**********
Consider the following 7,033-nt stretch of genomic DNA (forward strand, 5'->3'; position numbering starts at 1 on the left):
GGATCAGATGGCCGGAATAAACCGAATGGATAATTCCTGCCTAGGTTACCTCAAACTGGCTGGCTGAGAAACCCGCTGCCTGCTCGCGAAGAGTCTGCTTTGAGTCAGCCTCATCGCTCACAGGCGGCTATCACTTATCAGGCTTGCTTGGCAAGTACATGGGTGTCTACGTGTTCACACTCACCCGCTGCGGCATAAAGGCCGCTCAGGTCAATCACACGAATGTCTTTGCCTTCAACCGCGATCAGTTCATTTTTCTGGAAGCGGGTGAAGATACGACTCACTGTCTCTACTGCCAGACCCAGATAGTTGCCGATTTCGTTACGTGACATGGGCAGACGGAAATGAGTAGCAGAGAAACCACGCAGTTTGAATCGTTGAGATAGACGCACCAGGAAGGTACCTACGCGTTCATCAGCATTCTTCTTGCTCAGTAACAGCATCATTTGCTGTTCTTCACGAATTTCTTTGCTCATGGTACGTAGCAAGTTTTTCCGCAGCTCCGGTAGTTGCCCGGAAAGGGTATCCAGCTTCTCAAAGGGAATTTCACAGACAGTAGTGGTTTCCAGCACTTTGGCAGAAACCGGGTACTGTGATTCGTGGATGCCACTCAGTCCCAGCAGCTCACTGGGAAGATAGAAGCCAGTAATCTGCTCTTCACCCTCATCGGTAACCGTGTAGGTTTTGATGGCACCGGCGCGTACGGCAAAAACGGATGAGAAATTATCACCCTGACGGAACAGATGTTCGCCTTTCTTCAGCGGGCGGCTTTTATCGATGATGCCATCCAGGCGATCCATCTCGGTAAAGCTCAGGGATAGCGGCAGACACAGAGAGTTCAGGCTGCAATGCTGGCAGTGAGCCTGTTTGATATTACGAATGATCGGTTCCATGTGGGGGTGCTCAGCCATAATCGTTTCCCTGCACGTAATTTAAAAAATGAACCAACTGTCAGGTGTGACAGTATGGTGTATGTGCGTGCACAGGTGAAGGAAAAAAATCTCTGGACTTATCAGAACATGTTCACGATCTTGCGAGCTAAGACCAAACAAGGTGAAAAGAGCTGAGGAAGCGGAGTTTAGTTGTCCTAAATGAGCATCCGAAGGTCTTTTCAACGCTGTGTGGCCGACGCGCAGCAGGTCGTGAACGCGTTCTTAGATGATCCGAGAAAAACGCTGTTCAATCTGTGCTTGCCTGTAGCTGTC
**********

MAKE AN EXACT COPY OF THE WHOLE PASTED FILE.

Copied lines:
Consider the following 7,033-nt stretch of genomic DNA (forward strand, 5'->3'; position numbering starts at 1 on the left):
GGATCAGATGGCCGGAATAAACCGAATGGATAATTCCTGCCTAGGTTACCTCAAACTGGCTGGCTGAGAAACCCGCTGCCTGCTCGCGAAGAGTCTGCTTTGAGTCAGCCTCATCGCTCACAGGCGGCTATCACTTATCAGGCTTGCTTGGCAAGTACATGGGTGTCTACGTGTTCACACTCACCCGCTGCGGCATAAAGGCCGCTCAGGTCAATCACACGAATGTCTTTGCCTTCAACCGCGATCAGTTCATTTTTCTGGAAGCGGGTGAAGATACGACTCACTGTCTCTACTGCCAGACCCAGATAGTTGCCGATTTCGTTACGTGACATGGGCAGACGGAAATGAGTAGCAGAGAAACCACGCAGTTTGAATCGTTGAGATAGACGCACCAGGAAGGTACCTACGCGTTCATCAGCATTCTTCTTGCTCAGTAACAGCATCATTTGCTGTTCTTCACGAATTTCTTTGCTCATGGTACGTAGCAAGTTTTTCCGCAGCTCCGGTAGTTGCCCGGAAAGGGTATCCAGCTTCTCAAAGGGAATTTCACAGACAGTAGTGGTTTCCAGCACTTTGGCAGAAACCGGGTACTGTGATTCGTGGATGCCACTCAGTCCCAGCAGCTCACTGGGAAGATAGAAGCCAGTAATCTGCTCTTCACCCTCATCGGTAACCGTGTAGGTTTTGATGGCACCGGCGCGTACGGCAAAAACGGATGAGAAATTATCACCCTGACGGAACAGATGTTCGCCTTTCTTCAGCGGGCGGCTTTTATCGATGATGCCATCCAGGCGATCCATCTCGGTAAAGCTCAGGGATAGCGGCAGACACAGAGAGTTCAGGCTGCAATGCTGGCAGTGAGCCTGTTTGATATTACGAATGATCGGTTCCATGTGGGGGTGCTCAGCCATAATCGTTTCCCTGCACGTAATTTAAAAAATGAACCAACTGTCAGGTGTGACAGTATGGTGTATGTGCGTGCACAGGTGAAGGAAAAAAATCTCTGGACTTATCAGAACATGTTCACGATCTTGCGAGCTAAGACCAAACAAGGTGAAAAGAGCTGAGGAAGCGGAGTTTAGTTGTCCTAAATGAGCATCCGAAGGTCTTTTCAACGCTGTGTGGCCGACGCGCAGCAGGTCGTGAACGCGTTCTTAGATGATCCGAGAAAAACGCTGTTCAATCTGTGCTTGCCTGTAGCTGTC